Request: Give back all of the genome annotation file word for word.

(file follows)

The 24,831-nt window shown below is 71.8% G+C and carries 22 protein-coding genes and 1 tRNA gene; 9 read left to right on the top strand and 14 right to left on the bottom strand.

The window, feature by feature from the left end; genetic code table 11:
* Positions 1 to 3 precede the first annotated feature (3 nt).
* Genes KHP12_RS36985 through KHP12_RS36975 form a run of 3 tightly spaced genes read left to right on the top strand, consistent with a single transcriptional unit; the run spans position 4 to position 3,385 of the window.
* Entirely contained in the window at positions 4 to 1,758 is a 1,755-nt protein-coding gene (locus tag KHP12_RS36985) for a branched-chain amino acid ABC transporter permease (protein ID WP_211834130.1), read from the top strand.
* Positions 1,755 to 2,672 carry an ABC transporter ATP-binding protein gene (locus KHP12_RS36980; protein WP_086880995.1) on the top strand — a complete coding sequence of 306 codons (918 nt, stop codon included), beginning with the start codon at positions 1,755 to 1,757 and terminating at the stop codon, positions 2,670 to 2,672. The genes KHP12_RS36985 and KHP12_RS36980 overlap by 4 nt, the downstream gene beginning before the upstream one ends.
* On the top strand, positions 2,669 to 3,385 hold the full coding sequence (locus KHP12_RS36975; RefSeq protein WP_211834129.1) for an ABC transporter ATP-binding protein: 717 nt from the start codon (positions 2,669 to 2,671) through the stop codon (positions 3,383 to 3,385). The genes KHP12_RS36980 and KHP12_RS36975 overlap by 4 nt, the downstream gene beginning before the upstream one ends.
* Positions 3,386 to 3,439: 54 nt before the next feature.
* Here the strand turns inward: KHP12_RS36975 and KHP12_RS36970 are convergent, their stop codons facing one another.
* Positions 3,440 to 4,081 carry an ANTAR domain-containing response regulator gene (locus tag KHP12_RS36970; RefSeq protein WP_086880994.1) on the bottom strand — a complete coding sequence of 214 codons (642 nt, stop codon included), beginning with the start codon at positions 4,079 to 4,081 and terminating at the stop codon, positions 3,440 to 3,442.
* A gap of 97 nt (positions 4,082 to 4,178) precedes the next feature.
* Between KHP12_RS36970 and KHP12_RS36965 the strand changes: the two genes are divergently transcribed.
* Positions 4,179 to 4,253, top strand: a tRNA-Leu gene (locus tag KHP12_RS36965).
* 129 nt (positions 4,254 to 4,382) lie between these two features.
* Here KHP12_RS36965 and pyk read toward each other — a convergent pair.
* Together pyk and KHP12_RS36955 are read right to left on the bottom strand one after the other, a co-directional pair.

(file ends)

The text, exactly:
The 24,831-nt window shown below is 71.8% G+C and carries 22 protein-coding genes and 1 tRNA gene; 9 read left to right on the top strand and 14 right to left on the bottom strand.

The window, feature by feature from the left end; genetic code table 11:
* Positions 1 to 3 precede the first annotated feature (3 nt).
* Genes KHP12_RS36985 through KHP12_RS36975 form a run of 3 tightly spaced genes read left to right on the top strand, consistent with a single transcriptional unit; the run spans position 4 to position 3,385 of the window.
* Entirely contained in the window at positions 4 to 1,758 is a 1,755-nt protein-coding gene (locus tag KHP12_RS36985) for a branched-chain amino acid ABC transporter permease (protein ID WP_211834130.1), read from the top strand.
* Positions 1,755 to 2,672 carry an ABC transporter ATP-binding protein gene (locus KHP12_RS36980; protein WP_086880995.1) on the top strand — a complete coding sequence of 306 codons (918 nt, stop codon included), beginning with the start codon at positions 1,755 to 1,757 and terminating at the stop codon, positions 2,670 to 2,672. The genes KHP12_RS36985 and KHP12_RS36980 overlap by 4 nt, the downstream gene beginning before the upstream one ends.
* On the top strand, positions 2,669 to 3,385 hold the full coding sequence (locus KHP12_RS36975; RefSeq protein WP_211834129.1) for an ABC transporter ATP-binding protein: 717 nt from the start codon (positions 2,669 to 2,671) through the stop codon (positions 3,383 to 3,385). The genes KHP12_RS36980 and KHP12_RS36975 overlap by 4 nt, the downstream gene beginning before the upstream one ends.
* Positions 3,386 to 3,439: 54 nt before the next feature.
* Here the strand turns inward: KHP12_RS36975 and KHP12_RS36970 are convergent, their stop codons facing one another.
* Positions 3,440 to 4,081 carry an ANTAR domain-containing response regulator gene (locus tag KHP12_RS36970; RefSeq protein WP_086880994.1) on the bottom strand — a complete coding sequence of 214 codons (642 nt, stop codon included), beginning with the start codon at positions 4,079 to 4,081 and terminating at the stop codon, positions 3,440 to 3,442.
* A gap of 97 nt (positions 4,082 to 4,178) precedes the next feature.
* Between KHP12_RS36970 and KHP12_RS36965 the strand changes: the two genes are divergently transcribed.
* Positions 4,179 to 4,253, top strand: a tRNA-Leu gene (locus tag KHP12_RS36965).
* 129 nt (positions 4,254 to 4,382) lie between these two features.
* Here KHP12_RS36965 and pyk read toward each other — a convergent pair.
* Together pyk and KHP12_RS36955 are read right to left on the bottom strand one after the other, a co-directional pair.